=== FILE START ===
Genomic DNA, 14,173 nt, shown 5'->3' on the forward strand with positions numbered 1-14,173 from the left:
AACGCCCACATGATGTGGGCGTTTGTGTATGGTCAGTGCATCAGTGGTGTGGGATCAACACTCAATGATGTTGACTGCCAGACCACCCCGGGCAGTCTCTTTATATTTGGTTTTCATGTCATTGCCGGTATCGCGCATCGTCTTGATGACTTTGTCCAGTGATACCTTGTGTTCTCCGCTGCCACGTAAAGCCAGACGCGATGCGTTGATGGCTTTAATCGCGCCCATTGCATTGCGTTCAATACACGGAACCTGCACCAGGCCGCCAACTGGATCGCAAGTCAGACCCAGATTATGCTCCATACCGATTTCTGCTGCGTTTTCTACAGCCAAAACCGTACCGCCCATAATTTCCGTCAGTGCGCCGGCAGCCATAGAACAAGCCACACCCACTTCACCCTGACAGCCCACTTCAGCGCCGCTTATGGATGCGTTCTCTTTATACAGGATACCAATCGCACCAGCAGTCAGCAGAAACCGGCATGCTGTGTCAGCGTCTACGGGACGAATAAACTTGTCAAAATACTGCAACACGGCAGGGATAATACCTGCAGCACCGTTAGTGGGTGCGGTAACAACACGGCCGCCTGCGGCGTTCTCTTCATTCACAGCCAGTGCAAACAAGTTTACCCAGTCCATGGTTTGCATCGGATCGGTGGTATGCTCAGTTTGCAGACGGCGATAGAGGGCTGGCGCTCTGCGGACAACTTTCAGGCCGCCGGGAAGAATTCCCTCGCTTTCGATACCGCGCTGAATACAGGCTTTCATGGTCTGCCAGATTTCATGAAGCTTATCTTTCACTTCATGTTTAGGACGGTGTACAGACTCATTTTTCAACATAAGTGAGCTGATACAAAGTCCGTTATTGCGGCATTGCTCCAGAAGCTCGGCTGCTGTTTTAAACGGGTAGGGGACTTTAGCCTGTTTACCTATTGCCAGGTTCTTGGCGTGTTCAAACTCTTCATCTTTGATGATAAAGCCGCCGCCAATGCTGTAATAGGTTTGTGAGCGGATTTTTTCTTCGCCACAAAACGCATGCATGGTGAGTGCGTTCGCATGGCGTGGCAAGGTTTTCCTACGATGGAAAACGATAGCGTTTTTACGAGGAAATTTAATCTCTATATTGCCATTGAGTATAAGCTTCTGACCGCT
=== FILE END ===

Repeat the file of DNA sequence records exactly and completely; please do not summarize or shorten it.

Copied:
Genomic DNA, 14,173 nt, shown 5'->3' on the forward strand with positions numbered 1-14,173 from the left:
AACGCCCACATGATGTGGGCGTTTGTGTATGGTCAGTGCATCAGTGGTGTGGGATCAACACTCAATGATGTTGACTGCCAGACCACCCCGGGCAGTCTCTTTATATTTGGTTTTCATGTCATTGCCGGTATCGCGCATCGTCTTGATGACTTTGTCCAGTGATACCTTGTGTTCTCCGCTGCCACGTAAAGCCAGACGCGATGCGTTGATGGCTTTAATCGCGCCCATTGCATTGCGTTCAATACACGGAACCTGCACCAGGCCGCCAACTGGATCGCAAGTCAGACCCAGATTATGCTCCATACCGATTTCTGCTGCGTTTTCTACAGCCAAAACCGTACCGCCCATAATTTCCGTCAGTGCGCCGGCAGCCATAGAACAAGCCACACCCACTTCACCCTGACAGCCCACTTCAGCGCCGCTTATGGATGCGTTCTCTTTATACAGGATACCAATCGCACCAGCAGTCAGCAGAAACCGGCATGCTGTGTCAGCGTCTACGGGACGAATAAACTTGTCAAAATACTGCAACACGGCAGGGATAATACCTGCAGCACCGTTAGTGGGTGCGGTAACAACACGGCCGCCTGCGGCGTTCTCTTCATTCACAGCCAGTGCAAACAAGTTTACCCAGTCCATGGTTTGCATCGGATCGGTGGTATGCTCAGTTTGCAGACGGCGATAGAGGGCTGGCGCTCTGCGGACAACTTTCAGGCCGCCGGGAAGAATTCCCTCGCTTTCGATACCGCGCTGAATACAGGCTTTCATGGTCTGCCAGATTTCATGAAGCTTATCTTTCACTTCATGTTTAGGACGGTGTACAGACTCATTTTTCAACATAAGTGAGCTGATACAAAGTCCGTTATTGCGGCATTGCTCCAGAAGCTCGGCTGCTGTTTTAAACGGGTAGGGGACTTTAGCCTGTTTACCTATTGCCAGGTTCTTGGCGTGTTCAAACTCTTCATCTTTGATGATAAAGCCGCCGCCAATGCTGTAATAGGTTTGTGAGCGGATTTTTTCTTCGCCACAAAACGCATGCATGGTGAGTGCGTTCGCATGGCGTGGCAAGGTTTTCCTACGATGGAAAACGATAGCGTTTTTACGAGGAAATTTAATCTCTATATTGCCATTGAGTATAAGCTTCTGACCGCT